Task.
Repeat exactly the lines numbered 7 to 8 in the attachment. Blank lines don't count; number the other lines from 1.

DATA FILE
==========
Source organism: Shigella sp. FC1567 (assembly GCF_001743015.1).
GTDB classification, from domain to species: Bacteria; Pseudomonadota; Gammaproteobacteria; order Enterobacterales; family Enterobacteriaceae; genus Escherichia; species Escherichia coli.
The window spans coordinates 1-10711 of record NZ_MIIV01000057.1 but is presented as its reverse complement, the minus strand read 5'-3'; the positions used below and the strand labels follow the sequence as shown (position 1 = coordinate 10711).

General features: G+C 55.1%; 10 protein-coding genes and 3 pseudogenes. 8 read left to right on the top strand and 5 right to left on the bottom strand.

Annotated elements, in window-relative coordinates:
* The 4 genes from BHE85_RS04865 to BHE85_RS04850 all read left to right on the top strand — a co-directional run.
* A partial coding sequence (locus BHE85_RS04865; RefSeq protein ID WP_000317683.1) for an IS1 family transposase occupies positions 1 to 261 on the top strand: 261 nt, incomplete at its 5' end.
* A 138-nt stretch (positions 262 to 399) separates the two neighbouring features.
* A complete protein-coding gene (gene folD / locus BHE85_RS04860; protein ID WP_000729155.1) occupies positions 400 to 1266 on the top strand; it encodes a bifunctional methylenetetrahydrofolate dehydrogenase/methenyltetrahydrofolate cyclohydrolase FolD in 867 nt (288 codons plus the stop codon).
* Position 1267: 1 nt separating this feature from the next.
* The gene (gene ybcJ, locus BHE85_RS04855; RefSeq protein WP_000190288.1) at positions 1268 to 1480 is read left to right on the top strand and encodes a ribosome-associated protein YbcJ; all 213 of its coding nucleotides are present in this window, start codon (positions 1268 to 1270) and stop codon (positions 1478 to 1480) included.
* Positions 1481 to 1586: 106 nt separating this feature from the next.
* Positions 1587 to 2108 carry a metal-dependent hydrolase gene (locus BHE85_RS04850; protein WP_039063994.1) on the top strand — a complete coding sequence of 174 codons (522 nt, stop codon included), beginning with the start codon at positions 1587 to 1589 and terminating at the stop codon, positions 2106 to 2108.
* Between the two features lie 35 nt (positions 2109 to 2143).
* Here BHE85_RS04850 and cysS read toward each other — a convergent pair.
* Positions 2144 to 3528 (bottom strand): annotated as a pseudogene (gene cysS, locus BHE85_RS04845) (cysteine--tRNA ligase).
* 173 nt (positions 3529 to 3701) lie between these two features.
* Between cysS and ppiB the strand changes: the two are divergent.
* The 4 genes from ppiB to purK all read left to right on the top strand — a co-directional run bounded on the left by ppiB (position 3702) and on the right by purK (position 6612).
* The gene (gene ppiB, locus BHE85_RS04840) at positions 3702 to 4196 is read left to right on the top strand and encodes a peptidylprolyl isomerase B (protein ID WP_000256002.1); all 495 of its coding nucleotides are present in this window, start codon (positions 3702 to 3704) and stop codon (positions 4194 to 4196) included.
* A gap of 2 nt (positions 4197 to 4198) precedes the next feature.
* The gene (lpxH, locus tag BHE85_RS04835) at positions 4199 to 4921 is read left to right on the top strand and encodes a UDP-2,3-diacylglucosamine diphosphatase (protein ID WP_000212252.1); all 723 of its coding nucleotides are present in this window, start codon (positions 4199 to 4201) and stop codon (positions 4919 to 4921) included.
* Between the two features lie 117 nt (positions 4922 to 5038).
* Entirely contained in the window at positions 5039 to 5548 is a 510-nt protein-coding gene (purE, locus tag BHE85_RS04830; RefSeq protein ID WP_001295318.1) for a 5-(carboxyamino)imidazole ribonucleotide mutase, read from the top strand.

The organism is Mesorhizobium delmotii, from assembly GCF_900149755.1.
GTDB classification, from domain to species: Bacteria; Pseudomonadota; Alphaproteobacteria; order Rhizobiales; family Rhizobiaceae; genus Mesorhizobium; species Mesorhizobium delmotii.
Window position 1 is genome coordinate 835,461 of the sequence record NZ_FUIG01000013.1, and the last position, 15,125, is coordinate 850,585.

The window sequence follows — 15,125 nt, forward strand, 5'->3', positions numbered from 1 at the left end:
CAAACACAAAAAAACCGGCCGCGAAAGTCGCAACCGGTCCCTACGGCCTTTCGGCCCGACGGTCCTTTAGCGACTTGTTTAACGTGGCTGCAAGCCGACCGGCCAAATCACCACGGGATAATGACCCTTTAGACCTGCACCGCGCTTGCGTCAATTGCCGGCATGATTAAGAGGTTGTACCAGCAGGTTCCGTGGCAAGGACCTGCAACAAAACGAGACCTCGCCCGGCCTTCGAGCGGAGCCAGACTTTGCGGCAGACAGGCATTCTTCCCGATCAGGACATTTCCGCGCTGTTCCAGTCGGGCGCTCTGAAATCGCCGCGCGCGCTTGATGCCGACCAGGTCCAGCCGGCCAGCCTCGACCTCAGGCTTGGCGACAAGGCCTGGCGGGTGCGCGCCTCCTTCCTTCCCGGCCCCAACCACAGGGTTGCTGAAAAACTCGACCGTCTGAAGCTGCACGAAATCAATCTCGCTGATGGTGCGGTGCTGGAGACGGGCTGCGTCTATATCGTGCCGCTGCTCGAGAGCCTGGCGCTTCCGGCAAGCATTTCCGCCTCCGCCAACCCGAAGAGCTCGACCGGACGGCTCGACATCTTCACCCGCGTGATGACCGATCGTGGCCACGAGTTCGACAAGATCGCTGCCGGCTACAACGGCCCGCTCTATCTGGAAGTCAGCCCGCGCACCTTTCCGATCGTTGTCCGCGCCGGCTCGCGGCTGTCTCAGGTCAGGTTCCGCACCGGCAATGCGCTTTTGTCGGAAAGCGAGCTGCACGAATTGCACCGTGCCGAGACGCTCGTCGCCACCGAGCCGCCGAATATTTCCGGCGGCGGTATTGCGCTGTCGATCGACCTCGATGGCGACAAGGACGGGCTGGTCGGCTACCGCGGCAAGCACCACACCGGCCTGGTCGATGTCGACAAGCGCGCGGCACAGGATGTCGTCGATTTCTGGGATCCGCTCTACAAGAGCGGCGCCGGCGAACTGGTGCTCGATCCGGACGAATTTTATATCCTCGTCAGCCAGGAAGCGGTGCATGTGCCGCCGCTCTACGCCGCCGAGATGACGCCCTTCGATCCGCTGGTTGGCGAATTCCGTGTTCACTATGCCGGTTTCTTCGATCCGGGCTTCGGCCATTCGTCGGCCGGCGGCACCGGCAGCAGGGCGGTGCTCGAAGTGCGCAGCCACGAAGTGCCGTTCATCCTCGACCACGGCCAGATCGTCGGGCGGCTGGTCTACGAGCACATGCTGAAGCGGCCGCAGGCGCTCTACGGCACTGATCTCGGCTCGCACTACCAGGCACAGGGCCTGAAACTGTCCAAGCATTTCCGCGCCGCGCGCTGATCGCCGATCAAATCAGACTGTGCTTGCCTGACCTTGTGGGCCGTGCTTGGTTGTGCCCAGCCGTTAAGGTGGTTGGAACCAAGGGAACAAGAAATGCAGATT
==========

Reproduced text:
* A partial coding sequence (locus BHE85_RS04865; RefSeq protein ID WP_000317683.1) for an IS1 family transposase occupies positions 1 to 261 on the top strand: 261 nt, incomplete at its 5' end.
* A 138-nt stretch (positions 262 to 399) separates the two neighbouring features.